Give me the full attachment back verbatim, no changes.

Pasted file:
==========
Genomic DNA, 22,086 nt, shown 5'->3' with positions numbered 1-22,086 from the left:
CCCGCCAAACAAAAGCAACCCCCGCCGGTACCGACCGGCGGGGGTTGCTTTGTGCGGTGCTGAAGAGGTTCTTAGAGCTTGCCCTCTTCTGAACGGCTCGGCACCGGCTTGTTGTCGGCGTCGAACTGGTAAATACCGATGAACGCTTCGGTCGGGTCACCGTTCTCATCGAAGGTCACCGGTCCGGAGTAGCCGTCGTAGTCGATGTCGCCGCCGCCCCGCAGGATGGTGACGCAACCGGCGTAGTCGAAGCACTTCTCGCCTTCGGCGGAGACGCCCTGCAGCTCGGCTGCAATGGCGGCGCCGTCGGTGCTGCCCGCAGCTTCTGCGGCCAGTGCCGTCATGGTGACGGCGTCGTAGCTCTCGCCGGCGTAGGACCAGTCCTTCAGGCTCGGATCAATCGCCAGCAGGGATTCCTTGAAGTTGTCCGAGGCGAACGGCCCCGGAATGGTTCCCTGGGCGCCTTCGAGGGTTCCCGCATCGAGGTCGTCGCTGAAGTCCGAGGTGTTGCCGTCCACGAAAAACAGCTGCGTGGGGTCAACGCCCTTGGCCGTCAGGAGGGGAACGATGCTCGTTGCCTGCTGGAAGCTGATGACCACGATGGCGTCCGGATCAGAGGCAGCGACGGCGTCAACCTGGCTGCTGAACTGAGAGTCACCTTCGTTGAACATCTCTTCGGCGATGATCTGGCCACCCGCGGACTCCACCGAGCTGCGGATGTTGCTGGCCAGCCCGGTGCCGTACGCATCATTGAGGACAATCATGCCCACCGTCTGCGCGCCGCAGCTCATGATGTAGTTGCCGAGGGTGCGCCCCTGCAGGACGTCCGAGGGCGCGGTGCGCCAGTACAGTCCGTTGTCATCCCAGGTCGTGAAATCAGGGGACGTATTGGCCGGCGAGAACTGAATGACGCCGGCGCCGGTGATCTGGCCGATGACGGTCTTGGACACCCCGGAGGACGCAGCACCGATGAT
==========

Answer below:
Genomic DNA, 22,086 nt, shown 5'->3' with positions numbered 1-22,086 from the left:
CCCGCCAAACAAAAGCAACCCCCGCCGGTACCGACCGGCGGGGGTTGCTTTGTGCGGTGCTGAAGAGGTTCTTAGAGCTTGCCCTCTTCTGAACGGCTCGGCACCGGCTTGTTGTCGGCGTCGAACTGGTAAATACCGATGAACGCTTCGGTCGGGTCACCGTTCTCATCGAAGGTCACCGGTCCGGAGTAGCCGTCGTAGTCGATGTCGCCGCCGCCCCGCAGGATGGTGACGCAACCGGCGTAGTCGAAGCACTTCTCGCCTTCGGCGGAGACGCCCTGCAGCTCGGCTGCAATGGCGGCGCCGTCGGTGCTGCCCGCAGCTTCTGCGGCCAGTGCCGTCATGGTGACGGCGTCGTAGCTCTCGCCGGCGTAGGACCAGTCCTTCAGGCTCGGATCAATCGCCAGCAGGGATTCCTTGAAGTTGTCCGAGGCGAACGGCCCCGGAATGGTTCCCTGGGCGCCTTCGAGGGTTCCCGCATCGAGGTCGTCGCTGAAGTCCGAGGTGTTGCCGTCCACGAAAAACAGCTGCGTGGGGTCAACGCCCTTGGCCGTCAGGAGGGGAACGATGCTCGTTGCCTGCTGGAAGCTGATGACCACGATGGCGTCCGGATCAGAGGCAGCGACGGCGTCAACCTGGCTGCTGAACTGAGAGTCACCTTCGTTGAACATCTCTTCGGCGATGATCTGGCCACCCGCGGACTCCACCGAGCTGCGGATGTTGCTGGCCAGCCCGGTGCCGTACGCATCATTGAGGACAATCATGCCCACCGTCTGCGCGCCGCAGCTCATGATGTAGTTGCCGAGGGTGCGCCCCTGCAGGACGTCCGAGGGCGCGGTGCGCCAGTACAGTCCGTTGTCATCCCAGGTCGTGAAATCAGGGGACGTATTGGCCGGCGAGAACTGAATGACGCCGGCGCCGGTGATCTGGCCGATGACGGTCTTGGACACCCCGGAGGACGCAGCACCGATGAT